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The Wives of Los Alamos by TaraShea Nesbit

The Wives of Los Alamos by TaraShea Nesbit Title: The Wives of Los Alamos
Author: TaraShea Nesbit
Publisher: Bloomsbury
ISBN: 978-1408845998
Genre: Literary Fiction
Pages: 240
Source: Publisher
Rating: 4/5

I was way too kicked to read this book. May be this is what happens to me all the time. I get kicked about a book and then somehow it does not live up the way I thought it would, to my expectations. “The Wives of Los Alamos” though surprised me after the first hundred pages or so. I think sometimes, the beauty of reading a book is perhaps not to give up on it. There is this voice that keeps telling you to go with the book and you do, and sometimes you end up thanking that voice.

As the title suggests, this book has got to do with Los Alamos, the military town that laid the ground for the invention of the atomic bomb by the United States of America. The wives of the scientists and physicists also arrive with their husbands to the town of Los Alamos, New Mexico. They start lives afresh, not knowing what is in store, with WWII looming large. They wonder, they speculate, and they cannot figure anything. Their children are brought up just like that – randomly almost, their households just take care of themselves and nothing seems right, as they are away from home.

“The Wives of Los Alamos” starts off slow and ends up picking up pace, right at the end of the book. I somehow got bored mid-way but it was the last part that really got me hooked to the book. Nesbit’s writing is of collective people – the nouns are collective, the wives are together – thinking, feeling and experiencing the same events and agonies and joys.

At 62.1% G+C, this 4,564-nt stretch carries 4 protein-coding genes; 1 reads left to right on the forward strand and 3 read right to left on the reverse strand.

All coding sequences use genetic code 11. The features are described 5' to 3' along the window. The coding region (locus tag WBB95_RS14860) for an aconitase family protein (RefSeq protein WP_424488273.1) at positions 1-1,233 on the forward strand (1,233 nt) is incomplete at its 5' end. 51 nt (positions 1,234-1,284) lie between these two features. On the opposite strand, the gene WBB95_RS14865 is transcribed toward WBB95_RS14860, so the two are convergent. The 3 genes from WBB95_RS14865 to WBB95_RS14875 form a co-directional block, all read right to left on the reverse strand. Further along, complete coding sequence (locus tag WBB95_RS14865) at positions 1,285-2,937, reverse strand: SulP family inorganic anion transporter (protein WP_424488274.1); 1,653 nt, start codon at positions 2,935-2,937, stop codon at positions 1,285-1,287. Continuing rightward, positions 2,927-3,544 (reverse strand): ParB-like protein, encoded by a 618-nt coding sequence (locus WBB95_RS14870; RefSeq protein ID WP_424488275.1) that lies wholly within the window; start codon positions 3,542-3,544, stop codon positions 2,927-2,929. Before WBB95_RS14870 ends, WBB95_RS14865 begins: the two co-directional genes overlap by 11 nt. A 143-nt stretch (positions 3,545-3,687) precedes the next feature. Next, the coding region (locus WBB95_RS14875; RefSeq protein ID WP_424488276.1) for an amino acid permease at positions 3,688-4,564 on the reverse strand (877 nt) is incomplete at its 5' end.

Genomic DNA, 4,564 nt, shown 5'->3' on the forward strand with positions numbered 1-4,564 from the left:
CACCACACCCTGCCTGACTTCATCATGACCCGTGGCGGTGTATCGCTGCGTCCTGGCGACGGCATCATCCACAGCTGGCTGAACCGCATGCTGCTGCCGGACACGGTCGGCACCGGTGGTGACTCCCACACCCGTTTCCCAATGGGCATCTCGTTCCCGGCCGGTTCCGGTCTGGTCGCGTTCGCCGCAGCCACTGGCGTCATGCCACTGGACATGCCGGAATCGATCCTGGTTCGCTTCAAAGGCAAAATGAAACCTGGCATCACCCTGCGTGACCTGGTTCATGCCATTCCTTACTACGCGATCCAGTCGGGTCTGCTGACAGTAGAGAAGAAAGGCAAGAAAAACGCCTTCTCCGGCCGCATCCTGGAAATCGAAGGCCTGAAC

The husbands, the director and the General are also very strong characters in the book. The Manhattan Project as it was then called is explained quite succinctly in the book. From Oppenheimer the director to the views of the wives and the household help, Nesbit covers every tract of information beautifully. I would most certainly recommend this book to you, if you like history and the events it unfolds.

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Paper Towns by John Green

Paper Towns by John Green Title: Paper Towns
Author: John Green
Publisher: Bloomsbury Publishing
ISBN: 9781408857144
Genre: Young Adult, Teen Romance
Pages: 320
Source: Publisher
Rating: 5/5

At one point, I thought that John Green could not write what he did when he wrote, “The Fault in Our Stars” or at least when I read it, I felt that way. Till I picked up, “Paper Towns” (which was published way before TFIOS) and gave it a read.

“Paper Towns” is a unique book. It is different (I hate using that word, but hey, it just somehow fits). It is special. It is about life and somehow Green manages to infuse humour in all his books (which to me is the best part of it all – saying the toughest life situations, with a pinch of salt and sugar). “Paper Towns” is bittersweet. It is everything perhaps you do not want to happen to you and yet you want it all. It has that effect on you.